Franck Pachot's picture

How SQL Server MVCC compares to Oracle and PostgreSQL

By Franck Pachot

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Microsoft SQL Server has implemented MVCC in 2005, which has been proven to be the best approach for transaction isolation (the I in ACID) in OLTP. But are you sure that writers do not block readers with READ_COMMITTED_SNAPSHOT? I’ll show here that some reads are still blocked by locked rows, contrary to the precursors of MVCC like PostgreSQL and Oracle.

For this demo, I run SQL Server 2019 RHEL image on docker in an Oracle Cloud compute running OEL7.7 as explained in the previous post. If you don’t have the memory limit mentioned, you can simply run:

docker run -d -e "ACCEPT_EULA=Y" -e 'MSSQL_PID=Express' -p 1433:1433 -e 'SA_PASSWORD=**P455w0rd**' --name mssql mcr.microsoft.com/mssql/rhel/server:2019-latest

Franck Pachot's picture

How SQL Server MVCC compares to Oracle and PostgreSQL

By Franck Pachot

.
Microsoft SQL Server has implemented MVCC in 2005, which has been proven to be the best approach for transaction isolation (the I in ACID) in OLTP. But are you sure that writers do not block readers with READ_COMMITTED_SNAPSHOT? I’ll show here that some reads are still blocked by locked rows, contrary to the precursors of MVCC like PostgreSQL and Oracle.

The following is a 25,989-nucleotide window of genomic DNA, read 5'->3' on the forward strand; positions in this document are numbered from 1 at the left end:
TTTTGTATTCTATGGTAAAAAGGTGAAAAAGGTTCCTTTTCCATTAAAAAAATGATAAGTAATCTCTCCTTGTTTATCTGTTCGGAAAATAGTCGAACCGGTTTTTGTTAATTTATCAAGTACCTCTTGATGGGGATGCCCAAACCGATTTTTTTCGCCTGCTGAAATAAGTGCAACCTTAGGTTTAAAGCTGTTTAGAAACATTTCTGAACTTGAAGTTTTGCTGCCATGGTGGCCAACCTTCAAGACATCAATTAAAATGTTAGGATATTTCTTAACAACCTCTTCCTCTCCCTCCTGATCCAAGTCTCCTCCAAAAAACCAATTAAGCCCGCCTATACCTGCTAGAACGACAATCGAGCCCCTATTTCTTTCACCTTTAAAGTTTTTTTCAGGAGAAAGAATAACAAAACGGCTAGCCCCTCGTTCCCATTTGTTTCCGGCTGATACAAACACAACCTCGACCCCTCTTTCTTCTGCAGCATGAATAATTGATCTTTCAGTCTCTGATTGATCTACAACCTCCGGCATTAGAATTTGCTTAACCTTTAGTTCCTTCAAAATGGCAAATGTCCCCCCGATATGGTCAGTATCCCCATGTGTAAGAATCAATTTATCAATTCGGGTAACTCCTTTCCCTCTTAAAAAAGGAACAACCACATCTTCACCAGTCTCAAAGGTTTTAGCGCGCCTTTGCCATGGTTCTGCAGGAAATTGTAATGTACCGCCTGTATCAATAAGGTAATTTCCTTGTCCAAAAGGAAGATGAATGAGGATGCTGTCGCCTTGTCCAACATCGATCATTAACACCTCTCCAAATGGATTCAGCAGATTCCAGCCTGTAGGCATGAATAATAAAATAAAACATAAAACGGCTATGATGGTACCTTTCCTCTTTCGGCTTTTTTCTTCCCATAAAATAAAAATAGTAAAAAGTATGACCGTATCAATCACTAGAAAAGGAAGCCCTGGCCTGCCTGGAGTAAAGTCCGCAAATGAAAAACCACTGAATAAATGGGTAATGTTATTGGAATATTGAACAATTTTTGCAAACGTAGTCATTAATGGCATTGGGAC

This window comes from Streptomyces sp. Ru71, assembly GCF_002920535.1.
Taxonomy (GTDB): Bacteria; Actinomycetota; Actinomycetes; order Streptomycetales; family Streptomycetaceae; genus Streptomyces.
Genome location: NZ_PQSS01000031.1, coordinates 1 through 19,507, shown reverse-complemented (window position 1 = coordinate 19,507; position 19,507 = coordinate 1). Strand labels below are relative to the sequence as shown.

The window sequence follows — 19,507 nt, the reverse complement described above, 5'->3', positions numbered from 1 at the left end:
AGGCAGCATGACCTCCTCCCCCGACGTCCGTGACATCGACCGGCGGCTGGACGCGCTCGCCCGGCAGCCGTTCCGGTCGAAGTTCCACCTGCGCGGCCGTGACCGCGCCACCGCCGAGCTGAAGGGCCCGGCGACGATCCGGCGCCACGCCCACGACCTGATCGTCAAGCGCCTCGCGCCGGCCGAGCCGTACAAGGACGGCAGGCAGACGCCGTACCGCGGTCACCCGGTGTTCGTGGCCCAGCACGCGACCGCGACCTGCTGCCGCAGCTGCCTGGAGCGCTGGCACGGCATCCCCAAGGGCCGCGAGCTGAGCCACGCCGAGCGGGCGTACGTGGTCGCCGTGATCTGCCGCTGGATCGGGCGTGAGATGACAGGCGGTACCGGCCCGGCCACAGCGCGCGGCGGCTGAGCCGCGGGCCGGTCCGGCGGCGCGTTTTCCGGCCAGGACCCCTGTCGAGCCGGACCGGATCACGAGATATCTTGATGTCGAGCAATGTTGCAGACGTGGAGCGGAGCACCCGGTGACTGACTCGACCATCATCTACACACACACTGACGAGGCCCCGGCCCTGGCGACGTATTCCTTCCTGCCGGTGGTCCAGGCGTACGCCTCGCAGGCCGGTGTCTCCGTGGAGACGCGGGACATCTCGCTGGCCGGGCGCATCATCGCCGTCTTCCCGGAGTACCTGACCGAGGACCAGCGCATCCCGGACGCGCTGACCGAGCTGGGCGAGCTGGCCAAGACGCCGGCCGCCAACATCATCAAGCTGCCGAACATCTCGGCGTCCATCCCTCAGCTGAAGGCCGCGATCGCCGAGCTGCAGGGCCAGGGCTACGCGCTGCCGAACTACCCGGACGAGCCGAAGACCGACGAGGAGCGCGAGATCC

For this demo, I run SQL Server 2019 RHEL image on docker in an Oracle Cloud compute running OEL7.7 as explained in the previous post. If you don’t have the memory limit mentioned, you can simply run:

docker run -d -e "ACCEPT_EULA=Y" -e 'MSSQL_PID=Express' -p 1433:1433 -e 'SA_PASSWORD=**P455w0rd**' --name mssql mcr.microsoft.com/mssql/rhel/server:2019-latest

Franck Pachot's picture

Running SQL Server on the Oracle Free tier

By Franck Pachot

The Oracle Cloud is not only for Oracle Database. You can create a VM running Oracle Linux with full root access to it, even in the free tier: a free VM that will be always up, never expires, with full ssh connectivity to a sudoer user, where you are able to tunnel any port. Of course, there are some limits that I’ve detailed in a previous post. But that is sufficient to run a database, given that you configure a low memory usage. For Oracle Database XE, Kamil Stawiarski mentions that you can just hack the memory test in the RPM shell script.